Deathbed Lullaby winter song
31. July 2020 By Walter Price 0

Let me sing you to death, SINGLE: AWSDOTR – Deathbed Lullaby

AWSDOTR – Deathbed Lullaby is available at Spotify, Apple Music.

by Walter Price

Just imagine if Tim Burton commissioned Sweden’s social conscience blues purveyor Hardy H. Hum to write a dark and melodic song to soundtrack a shadowy Spaghetti Western, then the outcome just may be And We Should Die Of That Roar’s thought-provoking single, “Deathbed Lullaby”. From the forthcoming album of the same name, this track is a testament to not only of Hum’s deep-rooted poetic wordsmithery but also, it highlights both his vocal dexterity and genus at composing sticky off-kilter rock n roll.

In His Own Songwriter’s Words

I must confess, I seldom sit down and write music. Honestly, I dunno how to do that! Instead, I sometimes noodle around on a guitar, just waiting for a melody or a chord progression – or a single chord or even a note – to hit me… to stumble upon. Other times I scribble on a piece of paper or in my phone’s notebook, usually inspired by some idiom I’ve come across in a book, a poem, a movie, or a magazine. If asked what comes first, lyrics or music, my sincere answer is, I dunno. It varies! Never the same! I’m an explorer, wanderer, escapologist… not a song factory. I’ve been writing songs for just about 30 years now – and still, I have no recipe, no magic formula… if anything, for the most time it is a rather messy process, albeit really exciting one too… but what works for me works by chance, gut feeling, and serendipity really… or perhaps it doesn’t work at all, depends on how you’re looking at it

… anyhow, the other day it struck me, I was kind of noodling about on a guitar at first and the chord progression and structure emerged… they showed themselves and talked to me… and then I was kind of humming random melodies to it – a series of improvisations really – till they distilled themselves and after a while, there was this melody left that I felt was really strong… and then the verse words just poured out in one breath and I really felt I was in the zone, but this melody (which was obviously a chorus) was still left without words. But I didn’t push it! I was here before. It all felt really familiar. So I thought I’d just get on with it, be patient and wait for the lyrics to eventually emerge and grow on their own during the process, fitting the melody the best they can. Now, melodies are divas! They are demanding! You can’t just force any lyrics onto them and expect to keep their primal sentiment intact…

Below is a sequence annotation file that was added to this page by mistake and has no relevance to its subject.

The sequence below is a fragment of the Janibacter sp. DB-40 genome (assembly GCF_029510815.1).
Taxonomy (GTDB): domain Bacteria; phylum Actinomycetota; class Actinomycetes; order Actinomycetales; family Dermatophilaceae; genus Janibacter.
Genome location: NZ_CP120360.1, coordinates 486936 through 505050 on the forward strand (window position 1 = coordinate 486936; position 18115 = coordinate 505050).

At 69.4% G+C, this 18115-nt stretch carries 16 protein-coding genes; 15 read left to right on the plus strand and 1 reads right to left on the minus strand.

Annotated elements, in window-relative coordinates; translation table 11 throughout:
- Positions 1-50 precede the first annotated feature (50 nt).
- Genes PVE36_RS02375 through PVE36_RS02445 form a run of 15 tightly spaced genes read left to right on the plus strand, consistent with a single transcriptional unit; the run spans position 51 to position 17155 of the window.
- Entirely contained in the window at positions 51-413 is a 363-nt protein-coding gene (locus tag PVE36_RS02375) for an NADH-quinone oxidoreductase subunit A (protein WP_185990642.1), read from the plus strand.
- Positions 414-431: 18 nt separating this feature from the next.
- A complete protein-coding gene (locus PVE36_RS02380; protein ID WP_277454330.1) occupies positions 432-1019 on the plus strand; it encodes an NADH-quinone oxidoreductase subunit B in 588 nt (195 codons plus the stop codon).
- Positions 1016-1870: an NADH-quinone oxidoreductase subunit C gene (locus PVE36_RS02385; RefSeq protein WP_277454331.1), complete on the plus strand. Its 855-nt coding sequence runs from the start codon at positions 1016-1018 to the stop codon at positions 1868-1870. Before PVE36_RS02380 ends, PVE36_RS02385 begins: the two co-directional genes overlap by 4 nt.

… I’ve heard of artists who place so much trust in the power of melody that they often let the melody dictate the lyrics as much as possible. The order in which vocals and consonants lay themselves out is determined musically at first. I always thought, nuh this is wrong, if you let the melody lead the way then it’s not true to the direction lyrics are or should be, taking. These two have to resonate in harmony with each other. But after a great number of these tensions, I realized that if you trust the process the pieces often fall into place on their own. Just give ’em some time! Your musical expression is really never too far away from your lyrical expression. You just have to let these two meet and this is where the magic happens! Every time I ’ve trusted the process and wasn’t pushing things, they turned out quite satisfactory! I promise! Don’t let the pressure kill your creativity! Have faith in your heart! Trust the process, even if it appears to be taking you on a side-trip of your life. It might just be worth it. Like Tranströmer once said in his poem The Clearing: ”In the middle of the forest there’s an unexpected clearing that can only be found by those who have gotten lost.” (my translation)